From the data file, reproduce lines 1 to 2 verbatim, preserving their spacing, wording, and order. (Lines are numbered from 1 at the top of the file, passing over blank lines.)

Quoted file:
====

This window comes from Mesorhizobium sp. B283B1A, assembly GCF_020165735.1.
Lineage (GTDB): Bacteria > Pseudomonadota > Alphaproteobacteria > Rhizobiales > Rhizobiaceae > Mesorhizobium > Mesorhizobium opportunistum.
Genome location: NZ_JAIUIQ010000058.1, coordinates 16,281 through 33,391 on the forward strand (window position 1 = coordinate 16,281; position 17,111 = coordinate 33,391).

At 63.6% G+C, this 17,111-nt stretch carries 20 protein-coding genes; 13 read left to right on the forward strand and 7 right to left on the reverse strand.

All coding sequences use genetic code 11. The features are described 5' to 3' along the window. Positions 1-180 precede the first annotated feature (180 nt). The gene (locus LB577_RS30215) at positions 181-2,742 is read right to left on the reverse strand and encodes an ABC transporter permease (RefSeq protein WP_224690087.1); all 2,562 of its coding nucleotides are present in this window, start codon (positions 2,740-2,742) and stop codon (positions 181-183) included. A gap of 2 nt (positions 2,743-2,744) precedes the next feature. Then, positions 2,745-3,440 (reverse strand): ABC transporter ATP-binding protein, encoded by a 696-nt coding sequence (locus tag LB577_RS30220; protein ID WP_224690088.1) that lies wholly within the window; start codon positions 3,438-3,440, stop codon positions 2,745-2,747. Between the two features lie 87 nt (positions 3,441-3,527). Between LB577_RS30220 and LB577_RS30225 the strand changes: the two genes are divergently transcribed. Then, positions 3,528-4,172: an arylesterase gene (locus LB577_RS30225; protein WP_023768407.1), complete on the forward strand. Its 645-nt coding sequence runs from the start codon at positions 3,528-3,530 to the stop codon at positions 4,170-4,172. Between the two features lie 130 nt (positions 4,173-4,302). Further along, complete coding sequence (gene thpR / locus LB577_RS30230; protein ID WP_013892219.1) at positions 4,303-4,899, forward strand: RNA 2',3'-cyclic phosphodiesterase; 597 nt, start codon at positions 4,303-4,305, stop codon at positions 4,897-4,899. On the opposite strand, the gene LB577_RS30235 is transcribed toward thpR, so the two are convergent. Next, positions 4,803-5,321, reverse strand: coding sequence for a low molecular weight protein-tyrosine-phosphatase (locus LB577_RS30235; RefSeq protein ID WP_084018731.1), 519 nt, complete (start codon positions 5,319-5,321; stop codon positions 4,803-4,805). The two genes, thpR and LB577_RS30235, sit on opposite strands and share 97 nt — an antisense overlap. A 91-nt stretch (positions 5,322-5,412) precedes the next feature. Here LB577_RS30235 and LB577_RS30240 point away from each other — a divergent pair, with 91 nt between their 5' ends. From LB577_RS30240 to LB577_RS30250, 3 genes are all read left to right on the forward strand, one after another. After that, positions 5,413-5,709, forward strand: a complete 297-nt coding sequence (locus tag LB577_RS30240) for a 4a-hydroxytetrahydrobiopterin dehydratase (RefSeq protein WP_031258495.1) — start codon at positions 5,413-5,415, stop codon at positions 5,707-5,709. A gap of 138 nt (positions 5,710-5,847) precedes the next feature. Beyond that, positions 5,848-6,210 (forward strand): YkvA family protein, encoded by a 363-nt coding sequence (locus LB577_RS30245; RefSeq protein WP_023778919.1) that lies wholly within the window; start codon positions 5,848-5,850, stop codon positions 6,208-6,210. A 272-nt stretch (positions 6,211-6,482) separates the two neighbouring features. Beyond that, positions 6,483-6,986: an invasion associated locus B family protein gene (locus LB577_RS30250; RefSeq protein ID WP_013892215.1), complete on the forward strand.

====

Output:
This window comes from Mesorhizobium sp. B283B1A, assembly GCF_020165735.1.
Lineage (GTDB): Bacteria > Pseudomonadota > Alphaproteobacteria > Rhizobiales > Rhizobiaceae > Mesorhizobium > Mesorhizobium opportunistum.